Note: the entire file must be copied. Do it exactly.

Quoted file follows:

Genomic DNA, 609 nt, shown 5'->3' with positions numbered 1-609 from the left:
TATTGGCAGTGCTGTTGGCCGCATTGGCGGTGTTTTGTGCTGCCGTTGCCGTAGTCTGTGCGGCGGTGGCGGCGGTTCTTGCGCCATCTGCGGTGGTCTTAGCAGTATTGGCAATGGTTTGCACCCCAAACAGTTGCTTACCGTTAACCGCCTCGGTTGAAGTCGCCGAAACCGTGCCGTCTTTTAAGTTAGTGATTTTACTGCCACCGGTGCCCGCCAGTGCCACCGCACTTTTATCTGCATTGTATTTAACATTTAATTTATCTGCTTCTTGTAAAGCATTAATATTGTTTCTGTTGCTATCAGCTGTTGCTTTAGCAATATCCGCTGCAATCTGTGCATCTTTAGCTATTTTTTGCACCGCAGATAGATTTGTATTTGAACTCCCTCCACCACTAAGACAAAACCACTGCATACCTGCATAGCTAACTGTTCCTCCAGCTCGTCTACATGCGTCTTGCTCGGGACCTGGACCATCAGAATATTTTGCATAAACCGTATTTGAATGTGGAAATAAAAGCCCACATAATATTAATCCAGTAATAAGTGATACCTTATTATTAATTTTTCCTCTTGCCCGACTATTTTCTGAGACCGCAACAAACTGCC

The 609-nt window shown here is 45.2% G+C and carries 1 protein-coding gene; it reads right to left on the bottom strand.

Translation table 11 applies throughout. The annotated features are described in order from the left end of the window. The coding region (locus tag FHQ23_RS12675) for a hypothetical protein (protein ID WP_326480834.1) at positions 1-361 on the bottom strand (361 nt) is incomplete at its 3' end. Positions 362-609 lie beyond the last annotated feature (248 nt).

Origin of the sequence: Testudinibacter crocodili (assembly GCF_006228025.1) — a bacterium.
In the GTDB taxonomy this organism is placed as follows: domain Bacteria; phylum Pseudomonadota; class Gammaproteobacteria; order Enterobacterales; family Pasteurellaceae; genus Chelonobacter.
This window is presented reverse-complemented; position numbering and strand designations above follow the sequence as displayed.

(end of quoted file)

Genomic DNA, 609 nt, shown 5'->3' with positions numbered 1-609 from the left:
TATTGGCAGTGCTGTTGGCCGCATTGGCGGTGTTTTGTGCTGCCGTTGCCGTAGTCTGTGCGGCGGTGGCGGCGGTTCTTGCGCCATCTGCGGTGGTCTTAGCAGTATTGGCAATGGTTTGCACCCCAAACAGTTGCTTACCGTTAACCGCCTCGGTTGAAGTCGCCGAAACCGTGCCGTCTTTTAAGTTAGTGATTTTACTGCCACCGGTGCCCGCCAGTGCCACCGCACTTTTATCTGCATTGTATTTAACATTTAATTTATCTGCTTCTTGTAAAGCATTAATATTGTTTCTGTTGCTATCAGCTGTTGCTTTAGCAATATCCGCTGCAATCTGTGCATCTTTAGCTATTTTTTGCACCGCAGATAGATTTGTATTTGAACTCCCTCCACCACTAAGACAAAACCACTGCATACCTGCATAGCTAACTGTTCCTCCAGCTCGTCTACATGCGTCTTGCTCGGGACCTGGACCATCAGAATATTTTGCATAAACCGTATTTGAATGTGGAAATAAAAGCCCACATAATATTAATCCAGTAATAAGTGATACCTTATTATTAATTTTTCCTCTTGCCCGACTATTTTCTGAGACCGCAACAAACTGCC

The 609-nt window shown here is 45.2% G+C and carries 1 protein-coding gene; it reads right to left on the bottom strand.

Translation table 11 applies throughout. The annotated features are described in order from the left end of the window. The coding region (locus tag FHQ23_RS12675) for a hypothetical protein (protein ID WP_326480834.1) at positions 1-361 on the bottom strand (361 nt) is incomplete at its 3' end. Positions 362-609 lie beyond the last annotated feature (248 nt).

Origin of the sequence: Testudinibacter crocodili (assembly GCF_006228025.1) — a bacterium.
In the GTDB taxonomy this organism is placed as follows: domain Bacteria; phylum Pseudomonadota; class Gammaproteobacteria; order Enterobacterales; family Pasteurellaceae; genus Chelonobacter.
This window is presented reverse-complemented; position numbering and strand designations above follow the sequence as displayed.